Posts Tagged "staff picks"
A comiXologist Recommends:
Mike Isenberg recommends I Luv Halloween Vol. 1

Who doesn’t love Halloween?  As a kid it meant roaming around the neighborhood with friends and family, collecting enough free candy to last you to Thanksgiving.  As an adult it means an excuse to screen classic horror movies and throw crazy costume parties. 

The kids in I Luv Halloween—a dark comedy/horror series by Benjamin Roman  and Keith Giffen —however, take their love for trick-or-treating to a particularly insane extreme.  Nothing can stand between them and their sugary haul, and woe be to anything that dares try.  Whether their obstacles take the form of bullies, undead dogs, rampaging cheerleaders, supernatural curses, or old women who—god forbid—hand out apples instead of candy, these kids overcome all challenges with a singleminded and violent determination that borders on (the wrong side of) psychotic.

Right on the front cover of volume 1 is a blurb that serves double-duty as both critical praise and as a warning: “Crass, tasteless, and brilliant.”  Be aware that these trick-or-treaters aren’t your typical fun-loving scamps, up to a bit of harmless Halloween mischief.  Egging your car or toilet-papering your lawn isn’t really their style; instead they’re more likely to disembowel you with your own dentures, bash your head in with a rock, and bury you in a shallow grave just outside of town.

I Luv Halloween is definitely full of tasteless humor.  Some of the gags will make you, well, gag.  But it does have its aspects of brilliance as well.  This is schlocky slapstick horror done right.  Roman’s art is fresh and dynamic, and the coloring for this “Ultimate Twisted Edition” really makes the viscera visceral.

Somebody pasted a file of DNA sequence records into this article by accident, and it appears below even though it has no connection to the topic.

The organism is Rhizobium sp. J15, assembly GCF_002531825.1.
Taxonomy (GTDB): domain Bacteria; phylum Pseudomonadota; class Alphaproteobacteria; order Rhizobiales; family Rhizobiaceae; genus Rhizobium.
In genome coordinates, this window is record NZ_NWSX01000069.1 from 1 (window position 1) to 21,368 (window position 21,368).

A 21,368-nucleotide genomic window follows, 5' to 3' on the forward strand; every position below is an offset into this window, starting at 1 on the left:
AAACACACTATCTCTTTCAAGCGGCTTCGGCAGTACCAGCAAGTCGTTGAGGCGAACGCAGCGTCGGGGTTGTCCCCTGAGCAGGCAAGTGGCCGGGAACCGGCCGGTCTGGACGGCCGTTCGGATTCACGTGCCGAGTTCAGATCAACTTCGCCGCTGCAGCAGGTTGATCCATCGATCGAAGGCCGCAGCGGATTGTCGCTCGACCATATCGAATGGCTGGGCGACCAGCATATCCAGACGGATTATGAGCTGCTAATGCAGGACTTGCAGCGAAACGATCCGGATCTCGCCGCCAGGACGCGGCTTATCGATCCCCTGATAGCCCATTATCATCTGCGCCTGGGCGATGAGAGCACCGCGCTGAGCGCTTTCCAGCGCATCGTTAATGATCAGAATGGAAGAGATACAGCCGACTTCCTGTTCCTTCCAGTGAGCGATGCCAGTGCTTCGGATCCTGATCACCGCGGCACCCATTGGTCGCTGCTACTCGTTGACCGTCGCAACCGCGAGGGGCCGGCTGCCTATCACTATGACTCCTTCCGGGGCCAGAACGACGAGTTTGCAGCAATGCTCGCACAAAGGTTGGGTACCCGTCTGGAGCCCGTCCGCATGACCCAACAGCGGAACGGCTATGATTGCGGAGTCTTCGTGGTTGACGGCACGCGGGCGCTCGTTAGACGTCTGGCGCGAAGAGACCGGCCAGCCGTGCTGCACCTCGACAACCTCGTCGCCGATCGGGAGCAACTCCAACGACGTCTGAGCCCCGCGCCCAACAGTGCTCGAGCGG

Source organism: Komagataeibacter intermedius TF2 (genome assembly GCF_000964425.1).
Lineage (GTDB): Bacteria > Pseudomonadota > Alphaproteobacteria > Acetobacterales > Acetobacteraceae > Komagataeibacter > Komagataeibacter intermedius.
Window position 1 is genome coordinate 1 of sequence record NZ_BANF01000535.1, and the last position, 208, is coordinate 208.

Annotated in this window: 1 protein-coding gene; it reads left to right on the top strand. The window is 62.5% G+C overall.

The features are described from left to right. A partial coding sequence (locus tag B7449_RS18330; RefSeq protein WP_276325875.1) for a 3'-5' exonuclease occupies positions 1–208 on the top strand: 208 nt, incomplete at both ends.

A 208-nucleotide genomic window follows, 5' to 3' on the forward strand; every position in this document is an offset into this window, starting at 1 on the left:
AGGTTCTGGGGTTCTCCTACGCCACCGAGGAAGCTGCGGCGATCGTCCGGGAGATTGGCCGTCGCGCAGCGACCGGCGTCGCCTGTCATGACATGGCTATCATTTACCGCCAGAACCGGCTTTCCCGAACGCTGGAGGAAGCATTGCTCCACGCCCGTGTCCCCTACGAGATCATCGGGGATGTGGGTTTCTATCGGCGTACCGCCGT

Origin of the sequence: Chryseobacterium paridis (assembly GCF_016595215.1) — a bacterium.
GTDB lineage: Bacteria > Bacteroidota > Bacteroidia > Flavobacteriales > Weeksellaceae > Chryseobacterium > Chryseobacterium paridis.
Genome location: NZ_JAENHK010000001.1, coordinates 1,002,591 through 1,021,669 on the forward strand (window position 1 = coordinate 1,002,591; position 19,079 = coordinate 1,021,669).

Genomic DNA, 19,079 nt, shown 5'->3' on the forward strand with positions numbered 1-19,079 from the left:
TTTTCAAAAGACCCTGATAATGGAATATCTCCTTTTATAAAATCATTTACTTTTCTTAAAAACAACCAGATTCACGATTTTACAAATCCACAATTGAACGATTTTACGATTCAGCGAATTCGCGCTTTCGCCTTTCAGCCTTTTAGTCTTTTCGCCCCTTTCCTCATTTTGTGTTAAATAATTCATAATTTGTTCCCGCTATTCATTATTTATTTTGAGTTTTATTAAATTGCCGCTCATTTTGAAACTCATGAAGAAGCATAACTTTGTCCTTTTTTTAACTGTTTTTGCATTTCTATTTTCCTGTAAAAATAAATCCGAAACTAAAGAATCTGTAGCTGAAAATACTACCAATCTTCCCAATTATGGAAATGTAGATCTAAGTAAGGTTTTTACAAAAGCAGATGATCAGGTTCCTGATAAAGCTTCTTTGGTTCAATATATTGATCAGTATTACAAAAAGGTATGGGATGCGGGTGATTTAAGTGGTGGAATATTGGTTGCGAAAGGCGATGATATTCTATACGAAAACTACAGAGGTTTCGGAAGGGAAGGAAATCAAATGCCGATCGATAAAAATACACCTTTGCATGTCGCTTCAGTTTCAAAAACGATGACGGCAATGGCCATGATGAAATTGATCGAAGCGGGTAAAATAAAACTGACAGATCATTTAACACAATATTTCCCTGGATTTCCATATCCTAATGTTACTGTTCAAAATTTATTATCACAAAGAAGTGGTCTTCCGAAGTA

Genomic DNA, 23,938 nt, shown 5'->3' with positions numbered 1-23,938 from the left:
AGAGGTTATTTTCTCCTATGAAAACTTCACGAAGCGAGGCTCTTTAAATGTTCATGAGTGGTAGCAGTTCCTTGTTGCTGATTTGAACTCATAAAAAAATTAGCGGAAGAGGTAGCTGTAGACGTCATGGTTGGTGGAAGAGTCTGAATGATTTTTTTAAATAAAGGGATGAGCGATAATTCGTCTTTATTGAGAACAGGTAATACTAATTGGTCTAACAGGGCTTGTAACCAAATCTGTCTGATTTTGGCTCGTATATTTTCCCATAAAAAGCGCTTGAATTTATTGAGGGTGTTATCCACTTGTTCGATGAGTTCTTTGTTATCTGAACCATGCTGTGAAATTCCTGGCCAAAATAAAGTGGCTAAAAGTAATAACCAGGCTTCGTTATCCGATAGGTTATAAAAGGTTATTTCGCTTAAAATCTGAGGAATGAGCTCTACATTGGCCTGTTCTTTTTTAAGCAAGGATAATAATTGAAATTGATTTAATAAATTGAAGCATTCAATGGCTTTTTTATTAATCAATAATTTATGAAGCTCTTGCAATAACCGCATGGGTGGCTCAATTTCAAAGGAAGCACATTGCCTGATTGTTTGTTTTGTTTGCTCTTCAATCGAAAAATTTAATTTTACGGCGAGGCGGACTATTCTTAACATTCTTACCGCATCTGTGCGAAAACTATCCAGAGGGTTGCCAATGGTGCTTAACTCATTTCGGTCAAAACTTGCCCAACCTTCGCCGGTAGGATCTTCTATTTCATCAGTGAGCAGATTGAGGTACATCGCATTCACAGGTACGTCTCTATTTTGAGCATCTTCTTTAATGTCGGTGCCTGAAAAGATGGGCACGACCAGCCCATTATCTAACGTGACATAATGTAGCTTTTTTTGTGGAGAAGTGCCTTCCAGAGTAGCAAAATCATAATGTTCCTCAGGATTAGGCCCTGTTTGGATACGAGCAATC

Recommended for fans of Johnny The Homicidal Maniac, Squee, and Lenore, as well as fans of bloody slapstick horror films like Re-Animator or Evil Dead 2, I Luv Halloween Vol. 1 releases today, with volumes 2 and 3 (featuring a zombie uprising and an alien invasion, respectively) slated for the next two weeks, leading up to Halloween.

[Read I Luv Halloween Vol. 1 on comiXology]

Mike Isenberg is an Associate Production Coordinator at comiXology, and the co-writer of First Law Of Mad Science .  He lives in Harlem with his cats, Tesla and Edison .

A comiXologist Recommends:
Jonah Chuang recommends The Twilight Zone: Lost Tale

I really enjoyed Twilight Zone: Lost Tales! The writing style is very similar to the tone of the show—especially in the narration. It’s hard not to read it in Rod Serling’s iconic voice. Each of the three tales in this issue are just as poignant as ever in their messages about morality.